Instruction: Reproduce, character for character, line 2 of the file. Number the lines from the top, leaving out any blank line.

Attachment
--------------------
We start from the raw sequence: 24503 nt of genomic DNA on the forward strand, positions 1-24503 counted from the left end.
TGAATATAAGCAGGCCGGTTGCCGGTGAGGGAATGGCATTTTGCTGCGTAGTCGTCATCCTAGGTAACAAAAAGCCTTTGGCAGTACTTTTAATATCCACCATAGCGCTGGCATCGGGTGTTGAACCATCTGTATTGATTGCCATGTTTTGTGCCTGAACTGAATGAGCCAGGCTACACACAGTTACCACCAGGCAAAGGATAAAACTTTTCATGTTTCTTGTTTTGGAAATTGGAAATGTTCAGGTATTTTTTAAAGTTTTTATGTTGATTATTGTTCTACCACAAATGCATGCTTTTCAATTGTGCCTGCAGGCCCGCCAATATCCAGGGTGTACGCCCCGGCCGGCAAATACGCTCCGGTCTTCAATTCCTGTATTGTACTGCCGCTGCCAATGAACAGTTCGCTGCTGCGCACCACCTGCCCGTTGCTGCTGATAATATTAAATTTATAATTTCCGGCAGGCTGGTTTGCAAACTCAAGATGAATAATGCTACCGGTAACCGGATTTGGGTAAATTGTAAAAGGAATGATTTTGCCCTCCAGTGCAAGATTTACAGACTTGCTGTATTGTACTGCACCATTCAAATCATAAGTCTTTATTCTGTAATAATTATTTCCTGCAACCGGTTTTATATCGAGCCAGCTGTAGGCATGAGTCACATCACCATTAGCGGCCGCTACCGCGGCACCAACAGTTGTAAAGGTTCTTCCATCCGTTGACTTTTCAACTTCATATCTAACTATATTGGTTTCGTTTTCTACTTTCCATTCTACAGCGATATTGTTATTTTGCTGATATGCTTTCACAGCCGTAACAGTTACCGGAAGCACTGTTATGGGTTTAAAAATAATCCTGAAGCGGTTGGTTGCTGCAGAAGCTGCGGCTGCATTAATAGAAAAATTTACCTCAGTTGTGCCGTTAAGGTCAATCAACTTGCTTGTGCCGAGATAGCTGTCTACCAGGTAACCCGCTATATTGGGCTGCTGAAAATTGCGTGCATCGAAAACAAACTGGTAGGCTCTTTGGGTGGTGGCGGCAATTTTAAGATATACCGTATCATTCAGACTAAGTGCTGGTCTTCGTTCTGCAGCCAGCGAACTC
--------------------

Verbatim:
TGAATATAAGCAGGCCGGTTGCCGGTGAGGGAATGGCATTTTGCTGCGTAGTCGTCATCCTAGGTAACAAAAAGCCTTTGGCAGTACTTTTAATATCCACCATAGCGCTGGCATCGGGTGTTGAACCATCTGTATTGATTGCCATGTTTTGTGCCTGAACTGAATGAGCCAGGCTACACACAGTTACCACCAGGCAAAGGATAAAACTTTTCATGTTTCTTGTTTTGGAAATTGGAAATGTTCAGGTATTTTTTAAAGTTTTTATGTTGATTATTGTTCTACCACAAATGCATGCTTTTCAATTGTGCCTGCAGGCCCGCCAATATCCAGGGTGTACGCCCCGGCCGGCAAATACGCTCCGGTCTTCAATTCCTGTATTGTACTGCCGCTGCCAATGAACAGTTCGCTGCTGCGCACCACCTGCCCGTTGCTGCTGATAATATTAAATTTATAATTTCCGGCAGGCTGGTTTGCAAACTCAAGATGAATAATGCTACCGGTAACCGGATTTGGGTAAATTGTAAAAGGAATGATTTTGCCCTCCAGTGCAAGATTTACAGACTTGCTGTATTGTACTGCACCATTCAAATCATAAGTCTTTATTCTGTAATAATTATTTCCTGCAACCGGTTTTATATCGAGCCAGCTGTAGGCATGAGTCACATCACCATTAGCGGCCGCTACCGCGGCACCAACAGTTGTAAAGGTTCTTCCATCCGTTGACTTTTCAACTTCATATCTAACTATATTGGTTTCGTTTTCTACTTTCCATTCTACAGCGATATTGTTATTTTGCTGATATGCTTTCACAGCCGTAACAGTTACCGGAAGCACTGTTATGGGTTTAAAAATAATCCTGAAGCGGTTGGTTGCTGCAGAAGCTGCGGCTGCATTAATAGAAAAATTTACCTCAGTTGTGCCGTTAAGGTCAATCAACTTGCTTGTGCCGAGATAGCTGTCTACCAGGTAACCCGCTATATTGGGCTGCTGAAAATTGCGTGCATCGAAAACAAACTGGTAGGCTCTTTGGGTGGTGGCGGCAATTTTAAGATATACCGTATCATTCAGACTAAGTGCTGGTCTTCGTTCTGCAGCCAGCGAACTC